The Egyptians, under a series of essentially independent governors, took advantage of the situation to lure a larger share of the trade back to the Red Sea and the Egyptian ports. This policy came to full fruition under the Fâtimid dynasty, which was able to maintain in dependency many distant provinces important for the trade, to the advantage of the Egyptian privileged classes. The Ismâ'îlî Shî'îs who had come forth in rebellion in 909 in North Africa and established their imâm in place of the Aghlabid ruler in what is now Tunisia, had enlarged on the strong Aghlabî position in the west Mediterranean, extending their sway even to Morocco. In 969, after numerous tries, they annexed Egypt with the aid of a few local Shî'î supporters, of many other Egyptian malcontents, and of Berber tribal troops from the Maghrib. In Egypt they continued to be naval-minded. There they built a new city, next to the old capital, Fustât; this was Cairo, designed to rival Baghdad; and they ruled as caliphs. But Cairo was not only a strategic centre but also an inland port with busy ship traffic up the Nile; it quickly became a major transshipment point between the Mediterranean and the Southern Seas. The first caliph at Cairo, al-Mu'izz, was glad to foster the prosperity of his new seat of power.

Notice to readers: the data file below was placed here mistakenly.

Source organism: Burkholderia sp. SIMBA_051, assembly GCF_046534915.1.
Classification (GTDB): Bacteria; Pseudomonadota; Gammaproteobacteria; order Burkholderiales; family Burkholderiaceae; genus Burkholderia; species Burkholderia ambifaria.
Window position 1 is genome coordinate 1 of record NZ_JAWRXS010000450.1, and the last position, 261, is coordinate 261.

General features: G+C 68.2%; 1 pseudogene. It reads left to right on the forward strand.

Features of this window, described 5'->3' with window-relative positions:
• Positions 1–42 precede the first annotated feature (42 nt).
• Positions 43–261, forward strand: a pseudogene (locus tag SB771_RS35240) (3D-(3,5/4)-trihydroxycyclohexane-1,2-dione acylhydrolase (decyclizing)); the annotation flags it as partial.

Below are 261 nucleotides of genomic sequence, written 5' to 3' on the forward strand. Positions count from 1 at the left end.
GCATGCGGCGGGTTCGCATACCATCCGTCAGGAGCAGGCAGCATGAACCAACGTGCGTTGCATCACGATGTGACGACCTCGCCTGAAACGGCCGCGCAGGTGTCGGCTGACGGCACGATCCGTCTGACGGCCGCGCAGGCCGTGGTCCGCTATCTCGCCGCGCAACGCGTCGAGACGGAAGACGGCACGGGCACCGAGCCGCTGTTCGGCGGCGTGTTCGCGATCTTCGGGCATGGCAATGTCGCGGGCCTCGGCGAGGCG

In accordance with the Ismâ'îlî ideal of making Islam triumphant in all the world, it was hoped the strong Fâtimî navy could be used in the conquest of Constantinople and the Christian empire. In the meantime, it was useful in ensuring Egyptian prosperity. Already Ibn-Killis (d. 991), the vizier of al-Mu'izz, took pains toward the end of the tenth century to foster trade. The Fâtimids had strong religious reasons for controlling Mecca and Medina, where their caliphate could be proclaimed to all the Muslim world. This coincided with a need to maintain political oversight of the coasts of the Red Sea as far south as the Yemen, so that there could be no excessive interference with trade by local middlemen there. The Fâtimî navy controlled both the Red Sea and the eastern Mediterranean seaways; Fâtimî power was respected from Sicily, which owned Fâtimî overlordship, to Sind, where an Ismâ'îlî dâ'î was established. Though the Ismâ'îlî party was very strong in the inland areas of the Iraq and Iran, the Fâtimîs had little fortune there; to the end, it was the reach of the Fâtimî navy that determined the extent of the dynasty's control outside Egypt.